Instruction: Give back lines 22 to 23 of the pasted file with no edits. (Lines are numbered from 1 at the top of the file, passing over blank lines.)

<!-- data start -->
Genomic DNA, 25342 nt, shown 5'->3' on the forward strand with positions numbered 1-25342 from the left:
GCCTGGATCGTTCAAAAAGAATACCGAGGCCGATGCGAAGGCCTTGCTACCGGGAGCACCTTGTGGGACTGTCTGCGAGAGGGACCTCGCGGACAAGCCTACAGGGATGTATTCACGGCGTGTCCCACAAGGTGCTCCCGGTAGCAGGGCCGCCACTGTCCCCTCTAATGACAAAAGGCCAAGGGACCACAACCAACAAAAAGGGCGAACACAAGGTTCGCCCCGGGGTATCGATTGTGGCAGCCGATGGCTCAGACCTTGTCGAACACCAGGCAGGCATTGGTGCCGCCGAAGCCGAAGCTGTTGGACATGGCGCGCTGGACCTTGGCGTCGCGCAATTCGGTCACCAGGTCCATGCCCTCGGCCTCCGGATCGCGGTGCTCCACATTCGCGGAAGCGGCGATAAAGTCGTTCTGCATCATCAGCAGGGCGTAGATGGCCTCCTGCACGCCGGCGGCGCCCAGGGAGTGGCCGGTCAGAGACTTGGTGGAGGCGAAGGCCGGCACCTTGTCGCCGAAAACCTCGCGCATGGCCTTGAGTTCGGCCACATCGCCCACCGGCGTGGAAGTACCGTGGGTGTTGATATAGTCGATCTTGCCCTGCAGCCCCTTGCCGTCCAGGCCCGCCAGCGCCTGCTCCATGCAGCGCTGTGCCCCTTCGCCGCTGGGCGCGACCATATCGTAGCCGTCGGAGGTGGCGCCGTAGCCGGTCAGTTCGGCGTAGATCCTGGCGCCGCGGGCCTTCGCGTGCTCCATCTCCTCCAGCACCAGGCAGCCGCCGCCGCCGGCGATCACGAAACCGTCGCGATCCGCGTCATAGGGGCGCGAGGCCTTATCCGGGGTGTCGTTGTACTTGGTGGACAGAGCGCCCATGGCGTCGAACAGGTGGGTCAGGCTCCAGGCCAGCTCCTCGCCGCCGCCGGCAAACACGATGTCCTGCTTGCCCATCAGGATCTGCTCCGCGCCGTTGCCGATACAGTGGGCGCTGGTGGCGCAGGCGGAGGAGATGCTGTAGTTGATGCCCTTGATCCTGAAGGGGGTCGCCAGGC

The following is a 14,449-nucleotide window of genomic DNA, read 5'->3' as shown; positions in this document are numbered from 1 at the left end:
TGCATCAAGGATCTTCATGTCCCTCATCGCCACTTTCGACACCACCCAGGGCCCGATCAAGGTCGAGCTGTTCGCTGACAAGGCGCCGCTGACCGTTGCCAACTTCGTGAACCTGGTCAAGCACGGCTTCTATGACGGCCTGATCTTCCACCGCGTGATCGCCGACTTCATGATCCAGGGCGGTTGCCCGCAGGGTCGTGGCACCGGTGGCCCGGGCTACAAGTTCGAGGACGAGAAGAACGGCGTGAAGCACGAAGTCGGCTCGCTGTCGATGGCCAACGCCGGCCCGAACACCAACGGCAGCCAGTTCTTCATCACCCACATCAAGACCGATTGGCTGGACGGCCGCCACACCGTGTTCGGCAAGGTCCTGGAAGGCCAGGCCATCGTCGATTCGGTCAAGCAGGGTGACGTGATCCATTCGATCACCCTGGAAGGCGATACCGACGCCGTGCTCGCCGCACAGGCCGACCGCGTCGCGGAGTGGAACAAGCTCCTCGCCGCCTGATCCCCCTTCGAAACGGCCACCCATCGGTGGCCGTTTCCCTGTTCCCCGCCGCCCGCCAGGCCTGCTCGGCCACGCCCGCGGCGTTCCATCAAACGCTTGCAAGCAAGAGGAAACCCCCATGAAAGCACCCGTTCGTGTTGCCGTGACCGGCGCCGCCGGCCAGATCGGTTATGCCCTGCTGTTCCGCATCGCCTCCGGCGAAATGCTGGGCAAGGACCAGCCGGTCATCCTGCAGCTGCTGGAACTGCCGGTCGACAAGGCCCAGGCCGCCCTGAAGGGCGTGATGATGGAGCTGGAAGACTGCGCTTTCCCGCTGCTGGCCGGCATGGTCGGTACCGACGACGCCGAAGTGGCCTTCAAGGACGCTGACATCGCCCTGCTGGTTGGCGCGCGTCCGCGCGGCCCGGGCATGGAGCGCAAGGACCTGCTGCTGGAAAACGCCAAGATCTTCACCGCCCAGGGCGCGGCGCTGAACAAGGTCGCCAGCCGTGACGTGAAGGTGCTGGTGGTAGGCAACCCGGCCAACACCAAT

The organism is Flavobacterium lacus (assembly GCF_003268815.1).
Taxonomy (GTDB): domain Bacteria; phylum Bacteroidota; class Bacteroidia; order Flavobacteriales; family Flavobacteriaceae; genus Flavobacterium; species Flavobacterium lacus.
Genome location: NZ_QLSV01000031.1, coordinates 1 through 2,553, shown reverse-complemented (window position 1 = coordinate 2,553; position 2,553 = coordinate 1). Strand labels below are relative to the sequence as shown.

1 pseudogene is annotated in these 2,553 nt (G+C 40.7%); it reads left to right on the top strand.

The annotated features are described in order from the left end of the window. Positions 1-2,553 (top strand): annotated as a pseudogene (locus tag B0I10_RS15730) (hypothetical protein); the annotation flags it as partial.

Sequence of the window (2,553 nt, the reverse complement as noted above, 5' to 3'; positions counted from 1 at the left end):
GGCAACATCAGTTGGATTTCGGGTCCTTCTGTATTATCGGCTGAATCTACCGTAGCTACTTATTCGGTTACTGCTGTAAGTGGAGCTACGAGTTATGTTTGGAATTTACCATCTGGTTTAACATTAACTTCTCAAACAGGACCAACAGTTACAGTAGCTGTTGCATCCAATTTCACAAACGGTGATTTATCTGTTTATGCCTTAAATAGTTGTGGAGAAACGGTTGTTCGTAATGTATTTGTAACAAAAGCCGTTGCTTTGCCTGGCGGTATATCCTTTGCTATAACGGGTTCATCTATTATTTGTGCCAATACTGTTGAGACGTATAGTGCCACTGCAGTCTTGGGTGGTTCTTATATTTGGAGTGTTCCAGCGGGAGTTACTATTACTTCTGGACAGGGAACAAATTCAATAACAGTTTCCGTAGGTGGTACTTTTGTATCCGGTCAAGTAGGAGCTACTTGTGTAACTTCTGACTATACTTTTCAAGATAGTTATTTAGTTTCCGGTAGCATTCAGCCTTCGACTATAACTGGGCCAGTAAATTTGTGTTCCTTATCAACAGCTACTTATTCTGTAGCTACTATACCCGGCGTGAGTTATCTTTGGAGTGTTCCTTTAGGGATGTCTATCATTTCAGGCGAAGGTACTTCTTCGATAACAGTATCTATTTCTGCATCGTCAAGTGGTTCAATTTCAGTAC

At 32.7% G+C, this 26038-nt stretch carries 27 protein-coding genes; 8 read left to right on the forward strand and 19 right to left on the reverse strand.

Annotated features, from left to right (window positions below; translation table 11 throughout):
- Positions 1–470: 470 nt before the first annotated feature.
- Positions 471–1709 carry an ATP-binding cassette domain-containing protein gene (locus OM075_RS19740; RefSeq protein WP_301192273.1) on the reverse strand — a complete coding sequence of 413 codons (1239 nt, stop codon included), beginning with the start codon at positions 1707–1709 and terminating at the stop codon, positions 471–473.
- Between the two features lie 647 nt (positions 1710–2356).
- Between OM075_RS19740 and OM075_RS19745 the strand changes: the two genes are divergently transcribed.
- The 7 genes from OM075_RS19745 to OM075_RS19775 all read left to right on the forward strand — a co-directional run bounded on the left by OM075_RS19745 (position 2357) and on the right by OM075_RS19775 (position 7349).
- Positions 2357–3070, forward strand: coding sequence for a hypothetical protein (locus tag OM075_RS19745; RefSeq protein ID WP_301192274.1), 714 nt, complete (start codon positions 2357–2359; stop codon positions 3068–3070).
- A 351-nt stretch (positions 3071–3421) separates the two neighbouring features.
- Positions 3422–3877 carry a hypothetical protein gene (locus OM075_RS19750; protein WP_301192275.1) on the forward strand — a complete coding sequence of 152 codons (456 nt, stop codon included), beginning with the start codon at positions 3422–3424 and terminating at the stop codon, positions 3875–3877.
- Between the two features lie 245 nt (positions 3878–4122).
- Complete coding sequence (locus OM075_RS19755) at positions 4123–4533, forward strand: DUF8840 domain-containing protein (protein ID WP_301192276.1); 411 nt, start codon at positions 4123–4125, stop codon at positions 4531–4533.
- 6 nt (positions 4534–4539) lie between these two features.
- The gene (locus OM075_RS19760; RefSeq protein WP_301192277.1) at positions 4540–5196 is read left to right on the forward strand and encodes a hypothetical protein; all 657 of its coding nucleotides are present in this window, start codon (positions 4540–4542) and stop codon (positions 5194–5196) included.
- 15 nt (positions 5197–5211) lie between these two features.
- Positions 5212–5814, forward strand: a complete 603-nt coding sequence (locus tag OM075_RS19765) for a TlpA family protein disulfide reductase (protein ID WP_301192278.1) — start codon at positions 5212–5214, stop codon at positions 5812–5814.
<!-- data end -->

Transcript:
- Between the two features lie 245 nt (positions 3878–4122).
- Complete coding sequence (locus OM075_RS19755) at positions 4123–4533, forward strand: DUF8840 domain-containing protein (protein ID WP_301192276.1); 411 nt, start codon at positions 4123–4125, stop codon at positions 4531–4533.